I've also added a strawberry lipped conch and 5 cerith snails to help turning over the sand bed and hopefully with the hair algae. Still on the lookout for dove snails!

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(Micro) Algae be gone!
 

Katmanreef

New Member
Joined
17 May 2021
Messages
19
Location
USA
I love your salt water tank! It really shows that the neon blue glow of most reef tanks is not the only way to go. Do you plan on injecting co2 or is that not a thing in saltwater planted tanks?
 

Courtneybst

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5 Sep 2016
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1,010
Location
London
I love your salt water tank! It really shows that the neon blue glow of most reef tanks is not the only way to go. Do you plan on injecting co2 or is that not a thing in saltwater planted tanks?
Thank you!

I don't plan to inject CO2 and it's not a common practice in saltwater aquariums. However, there is someone on Reef2Reef doing exactly that! I haven't read through the whole journal yet but it's interesting to say the least. We wouldn't get anywhere unless people experimented and pushed boundaries so I'm up for discussion.

This is the journal: Build Thread - Planted Tank with Seahorses
 

Courtneybst

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Thread starter
Joined
5 Sep 2016
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1,010
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London
That sucks Courtney, sorry to ear about your clown fish :( thought about adding some hermits or fancy shrimp rather than fish?
Thanks Paulo, I have a Scarlet Reef Hermit in there at the moment which is very cute :)

Shrimp wise I haven't ventured there yet because a lot of them are quite big! The small ones I get paranoid that they'll end up in the skimmer 😅 but I'm not opposed them. Maybe some sexy shrimp.

When the tank is more mature I'm thinking of possibly keeping Blue Striped Pipefish as although they eat a lot of pods they are apparently much easier to train on frozen food as opposed to say... Dragonets.

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(Not my photo)
 

seedoubleyou

Member
Joined
29 Mar 2022
Messages
419
Location
Windsor
Get yourself an urchin mate, they’re clean up crew machines and great for producing No3

I definitely recommend adding copepod (not the rubbish ones you buy from the fridge if your local LFS, ask a local reefer for some chaeto, it will have a few hitchhikers in there)

I highly recommend bristle stars and adding in beneficial bacteria whenever you waterchange.

The only way you’re going to beat that unsightly algae is manual labour and helping tilt the scales in favour of the stuff you actually want in there.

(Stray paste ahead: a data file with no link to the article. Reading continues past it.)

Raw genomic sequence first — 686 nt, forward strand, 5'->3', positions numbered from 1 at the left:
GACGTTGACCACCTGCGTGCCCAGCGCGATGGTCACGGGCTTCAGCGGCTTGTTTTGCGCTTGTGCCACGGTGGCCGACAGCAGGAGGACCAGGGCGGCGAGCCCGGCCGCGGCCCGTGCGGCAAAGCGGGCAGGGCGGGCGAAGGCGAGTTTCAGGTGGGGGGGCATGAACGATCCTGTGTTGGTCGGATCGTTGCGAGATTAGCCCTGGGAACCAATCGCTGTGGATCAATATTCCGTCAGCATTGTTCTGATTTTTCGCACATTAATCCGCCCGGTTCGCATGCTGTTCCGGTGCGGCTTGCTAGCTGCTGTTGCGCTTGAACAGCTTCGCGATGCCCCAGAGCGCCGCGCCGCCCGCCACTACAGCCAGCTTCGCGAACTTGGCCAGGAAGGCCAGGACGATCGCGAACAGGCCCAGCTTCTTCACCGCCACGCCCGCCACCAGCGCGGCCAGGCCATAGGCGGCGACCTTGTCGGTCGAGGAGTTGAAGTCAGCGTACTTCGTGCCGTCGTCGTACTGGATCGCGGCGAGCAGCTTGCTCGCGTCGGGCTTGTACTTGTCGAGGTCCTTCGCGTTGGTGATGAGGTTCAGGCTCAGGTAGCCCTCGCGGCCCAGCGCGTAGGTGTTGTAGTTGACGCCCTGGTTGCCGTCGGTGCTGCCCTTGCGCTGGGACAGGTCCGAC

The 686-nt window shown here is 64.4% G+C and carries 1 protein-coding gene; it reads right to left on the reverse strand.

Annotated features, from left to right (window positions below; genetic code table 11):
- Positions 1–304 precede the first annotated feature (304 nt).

seedoubleyou

Member
Joined
29 Mar 2022
Messages
419
Location
Windsor
Also, you could add in a couple of mollies for the time being and then always rehome or acclimate them back to freshwater (it’s believed the white ones handle the transition best).

They’re good algae eaters. And eat algae most marine fish won’t.

Oh!! And a lawnmower blenny might be cool.

Sorry I’m getting carried away.
 

Courtneybst

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5 Sep 2016
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1,010
Location
London
Get yourself an urchin mate, they’re clean up crew machines
They are! But they also devour desirable macroalgae.
I definitely recommend adding copepod (not the rubbish ones you buy from the fridge if your local LFS, ask a local reefer for some chaeto, it will have a few hitchhikers in there)
That's interesting! I did seed the tank a few times with the fridge ones and noticed the numbers fall off eventually. I only know 2 others with reef tanks in the UK (and one of them doesn't have any chaeto for sure) but maybe they can help me find some!
I highly recommend bristle stars and adding in beneficial bacteria whenever you waterchange.
I've heard they are great at getting in between the nooks and crannies. I actually have about 4 or 5 candy cane brittle stars(I'm dubbing them that lol) who you sometimes see poking out the Gracilaria.
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Also, you could add in a couple of mollies for the time being and then always rehome or acclimate them back to freshwater (it’s believed the white ones handle the transition best).
That's actually not a bad idea. I'm planning to setup a biotope very soon which will feature mollies so they could potentially go in there and until it's ready! Do you know anything about the acclimation process from fresh to salt?